Sunday, July 4, 2010

Flowers in the vegetable garden

My nasturtium 'Spitfire' tee-pee is coming along nicely, although it may be hard to appreciate in this photo, given the visual background of vertically climbing Armenian cukes and a big zucchini muscling in from the side. The nasturtium still boasts mostly foliage, despite careful neglect with the hose and no fertilizer (the oft-recommended approach to get heavy-blooming nasturtiums). I can see lots of little buds up close, so I expect that later this week, I should have a nice tall pyramid of orange blossoms. The overall health of the plant is good, but some older leaves show a bit of curling and this patchy damage:

This nasturtium is more of a sprawler than a climber -- it has required many a twist-tie to keep the growth vertical. This last week, before long days of professional work, I had to venture out in dawn's early light to tie up more of this exuberant plant. Most folks in my neighborhood were still asleep, and there I was, trying to train a lanky, sprawling plant into a nice triangular shape.

As a passionate but harried vegetable gardener, I sometimes wonder why I put any energy into flowers -- I could have spent those precious pre-work minutes nipping suckers off tomatoes or weeding the herb bed. In his off-kilter but occasionally charming book, Joie de Vivre, Robert Arbor (with Katherine Whiteside) reports that even the most practical French vegetable gardeners -- "the crustiest old men" -- always have some annual flowers spilling out of their potager. And why not? They add color and scent to chores. This is not all for aesthetics -- nasturtiums and marigolds offer excellent companion benefits, should one believe the organic gardening folk wisdom.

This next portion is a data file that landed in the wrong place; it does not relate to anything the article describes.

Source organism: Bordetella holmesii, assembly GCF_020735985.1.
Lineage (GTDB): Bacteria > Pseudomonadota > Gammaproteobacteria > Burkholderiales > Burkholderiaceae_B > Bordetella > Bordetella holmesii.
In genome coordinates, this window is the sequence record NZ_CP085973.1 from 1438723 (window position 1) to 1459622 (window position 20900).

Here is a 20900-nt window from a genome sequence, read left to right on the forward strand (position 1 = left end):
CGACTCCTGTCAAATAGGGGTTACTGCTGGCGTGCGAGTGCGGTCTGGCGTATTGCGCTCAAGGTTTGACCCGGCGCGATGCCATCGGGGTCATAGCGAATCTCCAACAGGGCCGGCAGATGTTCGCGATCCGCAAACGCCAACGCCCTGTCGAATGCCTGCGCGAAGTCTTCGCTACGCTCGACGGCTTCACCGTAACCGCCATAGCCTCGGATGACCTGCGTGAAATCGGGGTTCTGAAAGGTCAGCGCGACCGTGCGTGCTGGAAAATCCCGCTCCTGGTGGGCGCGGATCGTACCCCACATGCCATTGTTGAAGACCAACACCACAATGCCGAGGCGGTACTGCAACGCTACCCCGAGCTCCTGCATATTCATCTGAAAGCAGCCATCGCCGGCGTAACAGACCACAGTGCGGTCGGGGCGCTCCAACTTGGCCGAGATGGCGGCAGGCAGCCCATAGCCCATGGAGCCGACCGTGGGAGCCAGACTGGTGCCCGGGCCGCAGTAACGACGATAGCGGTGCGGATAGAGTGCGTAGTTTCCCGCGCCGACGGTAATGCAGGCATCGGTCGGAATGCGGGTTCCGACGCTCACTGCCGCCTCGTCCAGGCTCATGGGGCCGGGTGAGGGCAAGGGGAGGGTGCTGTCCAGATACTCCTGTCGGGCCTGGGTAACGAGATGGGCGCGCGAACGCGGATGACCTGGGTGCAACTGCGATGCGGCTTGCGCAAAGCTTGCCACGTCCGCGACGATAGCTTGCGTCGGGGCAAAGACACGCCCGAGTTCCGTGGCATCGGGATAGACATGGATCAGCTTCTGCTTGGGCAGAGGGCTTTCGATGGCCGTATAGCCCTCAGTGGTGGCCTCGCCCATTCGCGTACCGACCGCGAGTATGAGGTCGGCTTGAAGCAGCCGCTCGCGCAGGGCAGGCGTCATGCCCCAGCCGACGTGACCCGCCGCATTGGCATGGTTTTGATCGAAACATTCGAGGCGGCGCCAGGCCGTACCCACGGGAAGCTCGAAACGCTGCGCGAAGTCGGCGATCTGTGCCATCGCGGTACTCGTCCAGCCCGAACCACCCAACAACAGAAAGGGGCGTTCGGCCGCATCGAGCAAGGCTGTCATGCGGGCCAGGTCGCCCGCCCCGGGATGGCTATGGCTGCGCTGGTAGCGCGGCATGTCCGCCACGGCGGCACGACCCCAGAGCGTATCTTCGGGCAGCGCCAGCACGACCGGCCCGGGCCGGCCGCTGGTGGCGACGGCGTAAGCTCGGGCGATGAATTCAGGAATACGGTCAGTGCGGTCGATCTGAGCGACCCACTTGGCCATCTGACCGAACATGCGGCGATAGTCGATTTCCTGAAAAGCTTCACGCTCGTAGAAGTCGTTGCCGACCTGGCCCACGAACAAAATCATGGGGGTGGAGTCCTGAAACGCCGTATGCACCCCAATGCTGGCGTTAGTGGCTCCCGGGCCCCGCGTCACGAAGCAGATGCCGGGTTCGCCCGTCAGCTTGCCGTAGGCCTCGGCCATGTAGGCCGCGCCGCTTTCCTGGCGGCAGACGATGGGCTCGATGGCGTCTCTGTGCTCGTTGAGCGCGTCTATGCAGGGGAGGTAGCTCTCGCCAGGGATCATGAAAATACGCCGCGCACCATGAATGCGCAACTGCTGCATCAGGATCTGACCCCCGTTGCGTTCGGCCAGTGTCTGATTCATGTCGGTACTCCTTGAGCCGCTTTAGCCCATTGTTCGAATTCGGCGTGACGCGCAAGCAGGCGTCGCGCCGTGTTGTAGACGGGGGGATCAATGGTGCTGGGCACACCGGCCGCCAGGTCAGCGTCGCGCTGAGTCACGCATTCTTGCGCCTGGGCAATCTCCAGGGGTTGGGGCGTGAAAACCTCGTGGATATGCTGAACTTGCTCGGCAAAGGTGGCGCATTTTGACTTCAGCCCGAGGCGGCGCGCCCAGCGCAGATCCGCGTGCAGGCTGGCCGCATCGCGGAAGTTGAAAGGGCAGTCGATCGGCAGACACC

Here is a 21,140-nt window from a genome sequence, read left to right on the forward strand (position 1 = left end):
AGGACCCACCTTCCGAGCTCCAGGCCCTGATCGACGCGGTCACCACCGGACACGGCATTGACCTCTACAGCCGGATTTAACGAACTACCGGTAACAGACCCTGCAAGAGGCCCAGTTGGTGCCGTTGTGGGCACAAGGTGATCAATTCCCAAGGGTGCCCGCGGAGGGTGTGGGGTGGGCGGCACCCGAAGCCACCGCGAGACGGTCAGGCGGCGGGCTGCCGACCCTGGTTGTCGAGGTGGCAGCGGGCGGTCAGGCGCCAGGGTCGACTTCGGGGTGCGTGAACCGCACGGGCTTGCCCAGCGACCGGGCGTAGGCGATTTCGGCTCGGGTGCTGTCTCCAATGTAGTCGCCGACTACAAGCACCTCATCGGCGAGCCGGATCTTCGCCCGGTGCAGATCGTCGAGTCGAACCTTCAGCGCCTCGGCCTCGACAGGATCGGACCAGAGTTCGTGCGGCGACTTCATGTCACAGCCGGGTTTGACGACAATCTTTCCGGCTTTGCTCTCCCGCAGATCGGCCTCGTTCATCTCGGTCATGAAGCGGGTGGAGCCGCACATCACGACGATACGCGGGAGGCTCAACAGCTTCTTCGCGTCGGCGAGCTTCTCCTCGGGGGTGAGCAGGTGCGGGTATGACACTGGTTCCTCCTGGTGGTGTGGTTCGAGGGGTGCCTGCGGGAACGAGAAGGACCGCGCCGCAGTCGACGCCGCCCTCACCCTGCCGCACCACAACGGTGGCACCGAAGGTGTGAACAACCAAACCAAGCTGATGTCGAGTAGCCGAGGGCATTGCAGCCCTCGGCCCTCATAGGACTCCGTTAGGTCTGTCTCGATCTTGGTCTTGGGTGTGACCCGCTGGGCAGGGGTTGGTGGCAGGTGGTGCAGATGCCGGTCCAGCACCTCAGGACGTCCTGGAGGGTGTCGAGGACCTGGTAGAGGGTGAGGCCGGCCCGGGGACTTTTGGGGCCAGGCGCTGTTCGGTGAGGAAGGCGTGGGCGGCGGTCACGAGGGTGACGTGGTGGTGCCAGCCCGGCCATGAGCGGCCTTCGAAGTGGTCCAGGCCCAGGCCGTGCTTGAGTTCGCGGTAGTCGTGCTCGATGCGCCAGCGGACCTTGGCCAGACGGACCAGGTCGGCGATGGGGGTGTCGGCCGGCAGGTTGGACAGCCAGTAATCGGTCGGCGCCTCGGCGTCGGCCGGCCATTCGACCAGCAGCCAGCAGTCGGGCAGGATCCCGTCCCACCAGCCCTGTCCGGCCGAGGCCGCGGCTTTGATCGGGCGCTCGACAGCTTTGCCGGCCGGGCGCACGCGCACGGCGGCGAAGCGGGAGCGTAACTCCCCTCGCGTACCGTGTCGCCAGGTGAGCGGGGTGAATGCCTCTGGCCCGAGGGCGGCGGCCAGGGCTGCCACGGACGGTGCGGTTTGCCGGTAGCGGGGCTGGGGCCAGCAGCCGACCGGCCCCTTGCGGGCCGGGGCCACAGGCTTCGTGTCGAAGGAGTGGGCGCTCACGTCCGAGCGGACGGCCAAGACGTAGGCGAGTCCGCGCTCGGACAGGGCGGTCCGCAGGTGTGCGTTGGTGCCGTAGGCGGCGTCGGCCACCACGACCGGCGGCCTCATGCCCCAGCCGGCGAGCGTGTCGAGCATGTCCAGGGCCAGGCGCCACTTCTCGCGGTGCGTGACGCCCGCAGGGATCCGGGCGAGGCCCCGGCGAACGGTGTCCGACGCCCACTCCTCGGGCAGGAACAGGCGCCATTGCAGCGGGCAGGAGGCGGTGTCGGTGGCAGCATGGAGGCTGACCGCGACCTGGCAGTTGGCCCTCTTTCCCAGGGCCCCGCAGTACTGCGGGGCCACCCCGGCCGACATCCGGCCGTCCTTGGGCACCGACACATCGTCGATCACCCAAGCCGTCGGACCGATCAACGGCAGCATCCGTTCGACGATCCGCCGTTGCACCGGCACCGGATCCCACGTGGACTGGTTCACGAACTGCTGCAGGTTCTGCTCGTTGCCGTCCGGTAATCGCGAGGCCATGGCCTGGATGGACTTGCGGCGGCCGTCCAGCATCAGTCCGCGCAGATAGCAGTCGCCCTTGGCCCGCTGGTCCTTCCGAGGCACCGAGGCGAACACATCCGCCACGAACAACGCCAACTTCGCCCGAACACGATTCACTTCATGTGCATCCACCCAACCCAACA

Yet it is those most excellent garden writers, Joe Eck and Wayne Winterrowd, who persuade me that I am right to include flowers among my crops. They argue that for annuals like nasturtiums "their charm resides to a large degree precisely in their naivete, their simple sense of ease and well-being, just in themselves, just in what they are. It is true their colors are often bold and unsubtle....but they are beloved by children, and to any adult they offer the same kind of lift to the heart that occurs when walking through FAO Schwartz at Christmastime". And when facing a week's worth of weeds or an overgrown strawberry bed, who among us doesn't need a lift of the heart? The blooms give me courage to go forth, to carry on. And they do look nice against the cucumber leaves.

"I'm growing Nasturtium "Spitfire" for the GROW project. Thanks to Renee's Garden for the seeds.


  1. Hi Abbie, enjoyed your post about the Salon article, but I gues I missed this one with the holiday and everything.

    I planted more flowers this year than ever in my veggie garden, spilling over the sides as you said. So far, no blooms on my nasturtiums either in the veggie garden or in my hayracks on the shed. You are right, I forgot that fertilizer rule, they've had plenty! Next year, they will have their own pot.


  2. You didn't miss it -- it was posted yesteday when I got back from vacation -- but it was time stamped from when I started it. Oops!

    Hopefully you'll have better luck growing them in pots than I do -- my container nasturtiums really petered out....can't figure out why. Oh well.

  3. And Xan says you can eat nasturtiums--did you see her recipe? Love your veggie planting idea sending them up the teepee.

  4. Wow, you're doing so much better than mine. I really like this post and the spirit is embodies.